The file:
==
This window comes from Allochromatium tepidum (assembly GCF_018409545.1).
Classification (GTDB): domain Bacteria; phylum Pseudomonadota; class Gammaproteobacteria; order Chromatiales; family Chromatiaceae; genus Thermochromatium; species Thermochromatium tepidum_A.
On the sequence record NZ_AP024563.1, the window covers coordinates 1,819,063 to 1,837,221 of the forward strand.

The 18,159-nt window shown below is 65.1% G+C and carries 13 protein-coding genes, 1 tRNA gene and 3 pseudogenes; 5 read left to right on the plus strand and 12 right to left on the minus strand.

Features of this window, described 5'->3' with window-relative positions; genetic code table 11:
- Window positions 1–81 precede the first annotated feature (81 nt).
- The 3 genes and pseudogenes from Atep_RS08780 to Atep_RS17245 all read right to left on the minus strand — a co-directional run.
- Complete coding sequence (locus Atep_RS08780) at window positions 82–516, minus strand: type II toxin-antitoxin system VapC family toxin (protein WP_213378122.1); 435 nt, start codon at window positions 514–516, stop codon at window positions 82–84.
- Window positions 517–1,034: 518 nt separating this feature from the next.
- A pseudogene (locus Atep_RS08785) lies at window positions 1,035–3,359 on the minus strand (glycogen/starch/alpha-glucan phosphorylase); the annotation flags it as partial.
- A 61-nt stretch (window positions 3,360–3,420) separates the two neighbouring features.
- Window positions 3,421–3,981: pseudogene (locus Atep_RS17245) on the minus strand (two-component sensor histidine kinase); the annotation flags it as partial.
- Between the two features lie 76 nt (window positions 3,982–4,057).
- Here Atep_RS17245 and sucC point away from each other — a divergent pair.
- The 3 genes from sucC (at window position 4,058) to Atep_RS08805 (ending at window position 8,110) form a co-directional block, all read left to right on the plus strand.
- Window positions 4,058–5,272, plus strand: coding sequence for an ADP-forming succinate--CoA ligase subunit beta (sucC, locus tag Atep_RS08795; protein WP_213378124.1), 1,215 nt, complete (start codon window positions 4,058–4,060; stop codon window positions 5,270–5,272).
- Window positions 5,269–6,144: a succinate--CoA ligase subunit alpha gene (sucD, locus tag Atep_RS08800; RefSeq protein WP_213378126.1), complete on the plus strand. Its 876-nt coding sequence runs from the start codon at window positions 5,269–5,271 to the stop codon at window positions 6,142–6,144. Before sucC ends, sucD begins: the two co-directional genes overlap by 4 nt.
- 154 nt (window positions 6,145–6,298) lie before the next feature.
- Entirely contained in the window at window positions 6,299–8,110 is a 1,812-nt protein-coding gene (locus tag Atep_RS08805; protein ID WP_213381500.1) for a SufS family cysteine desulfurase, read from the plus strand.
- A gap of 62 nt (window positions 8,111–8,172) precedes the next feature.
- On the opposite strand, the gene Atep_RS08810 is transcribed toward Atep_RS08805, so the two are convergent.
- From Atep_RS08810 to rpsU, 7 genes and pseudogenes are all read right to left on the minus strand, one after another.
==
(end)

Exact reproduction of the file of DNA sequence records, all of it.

This window comes from Allochromatium tepidum (assembly GCF_018409545.1).
Classification (GTDB): domain Bacteria; phylum Pseudomonadota; class Gammaproteobacteria; order Chromatiales; family Chromatiaceae; genus Thermochromatium; species Thermochromatium tepidum_A.
On the sequence record NZ_AP024563.1, the window covers coordinates 1,819,063 to 1,837,221 of the forward strand.

The 18,159-nt window shown below is 65.1% G+C and carries 13 protein-coding genes, 1 tRNA gene and 3 pseudogenes; 5 read left to right on the plus strand and 12 right to left on the minus strand.

Features of this window, described 5'->3' with window-relative positions; genetic code table 11:
- Window positions 1–81 precede the first annotated feature (81 nt).
- The 3 genes and pseudogenes from Atep_RS08780 to Atep_RS17245 all read right to left on the minus strand — a co-directional run.
- Complete coding sequence (locus Atep_RS08780) at window positions 82–516, minus strand: type II toxin-antitoxin system VapC family toxin (protein WP_213378122.1); 435 nt, start codon at window positions 514–516, stop codon at window positions 82–84.
- Window positions 517–1,034: 518 nt separating this feature from the next.
- A pseudogene (locus Atep_RS08785) lies at window positions 1,035–3,359 on the minus strand (glycogen/starch/alpha-glucan phosphorylase); the annotation flags it as partial.
- A 61-nt stretch (window positions 3,360–3,420) separates the two neighbouring features.
- Window positions 3,421–3,981: pseudogene (locus Atep_RS17245) on the minus strand (two-component sensor histidine kinase); the annotation flags it as partial.
- Between the two features lie 76 nt (window positions 3,982–4,057).
- Here Atep_RS17245 and sucC point away from each other — a divergent pair.
- The 3 genes from sucC (at window position 4,058) to Atep_RS08805 (ending at window position 8,110) form a co-directional block, all read left to right on the plus strand.
- Window positions 4,058–5,272, plus strand: coding sequence for an ADP-forming succinate--CoA ligase subunit beta (sucC, locus tag Atep_RS08795; protein WP_213378124.1), 1,215 nt, complete (start codon window positions 4,058–4,060; stop codon window positions 5,270–5,272).
- Window positions 5,269–6,144: a succinate--CoA ligase subunit alpha gene (sucD, locus tag Atep_RS08800; RefSeq protein WP_213378126.1), complete on the plus strand. Its 876-nt coding sequence runs from the start codon at window positions 5,269–5,271 to the stop codon at window positions 6,142–6,144. Before sucC ends, sucD begins: the two co-directional genes overlap by 4 nt.
- 154 nt (window positions 6,145–6,298) lie before the next feature.
- Entirely contained in the window at window positions 6,299–8,110 is a 1,812-nt protein-coding gene (locus tag Atep_RS08805; protein ID WP_213381500.1) for a SufS family cysteine desulfurase, read from the plus strand.
- A gap of 62 nt (window positions 8,111–8,172) precedes the next feature.
- On the opposite strand, the gene Atep_RS08810 is transcribed toward Atep_RS08805, so the two are convergent.
- From Atep_RS08810 to rpsU, 7 genes and pseudogenes are all read right to left on the minus strand, one after another.